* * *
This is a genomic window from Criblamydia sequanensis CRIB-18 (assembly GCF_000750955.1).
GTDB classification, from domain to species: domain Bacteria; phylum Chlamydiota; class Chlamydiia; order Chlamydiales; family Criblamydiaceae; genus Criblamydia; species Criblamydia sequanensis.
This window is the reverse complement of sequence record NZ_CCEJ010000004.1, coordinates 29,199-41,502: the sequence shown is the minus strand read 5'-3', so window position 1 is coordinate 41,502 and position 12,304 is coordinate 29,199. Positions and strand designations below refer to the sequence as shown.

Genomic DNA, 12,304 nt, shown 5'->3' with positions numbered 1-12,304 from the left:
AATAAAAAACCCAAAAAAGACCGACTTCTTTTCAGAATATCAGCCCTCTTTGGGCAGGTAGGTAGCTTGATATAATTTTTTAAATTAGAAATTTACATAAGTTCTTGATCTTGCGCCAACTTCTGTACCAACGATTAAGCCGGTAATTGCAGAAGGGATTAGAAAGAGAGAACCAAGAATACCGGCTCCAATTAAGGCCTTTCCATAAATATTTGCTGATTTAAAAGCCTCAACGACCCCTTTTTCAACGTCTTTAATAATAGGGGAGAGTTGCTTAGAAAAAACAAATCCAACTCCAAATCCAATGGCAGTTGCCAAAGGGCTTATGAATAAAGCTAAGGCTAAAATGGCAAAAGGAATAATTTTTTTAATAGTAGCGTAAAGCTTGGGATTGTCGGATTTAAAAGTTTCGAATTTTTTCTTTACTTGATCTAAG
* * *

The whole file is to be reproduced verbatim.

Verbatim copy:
This is a genomic window from Criblamydia sequanensis CRIB-18 (assembly GCF_000750955.1).
GTDB classification, from domain to species: domain Bacteria; phylum Chlamydiota; class Chlamydiia; order Chlamydiales; family Criblamydiaceae; genus Criblamydia; species Criblamydia sequanensis.
This window is the reverse complement of sequence record NZ_CCEJ010000004.1, coordinates 29,199-41,502: the sequence shown is the minus strand read 5'-3', so window position 1 is coordinate 41,502 and position 12,304 is coordinate 29,199. Positions and strand designations below refer to the sequence as shown.

Genomic DNA, 12,304 nt, shown 5'->3' with positions numbered 1-12,304 from the left:
AATAAAAAACCCAAAAAAGACCGACTTCTTTTCAGAATATCAGCCCTCTTTGGGCAGGTAGGTAGCTTGATATAATTTTTTAAATTAGAAATTTACATAAGTTCTTGATCTTGCGCCAACTTCTGTACCAACGATTAAGCCGGTAATTGCAGAAGGGATTAGAAAGAGAGAACCAAGAATACCGGCTCCAATTAAGGCCTTTCCATAAATATTTGCTGATTTAAAAGCCTCAACGACCCCTTTTTCAACGTCTTTAATAATAGGGGAGAGTTGCTTAGAAAAAACAAATCCAACTCCAAATCCAATGGCAGTTGCCAAAGGGCTTATGAATAAAGCTAAGGCTAAAATGGCAAAAGGAATAATTTTTTTAATAGTAGCGTAAAGCTTGGGATTGTCGGATTTAAAAGTTTCGAATTTTTTCTTTACTTGATCTAAG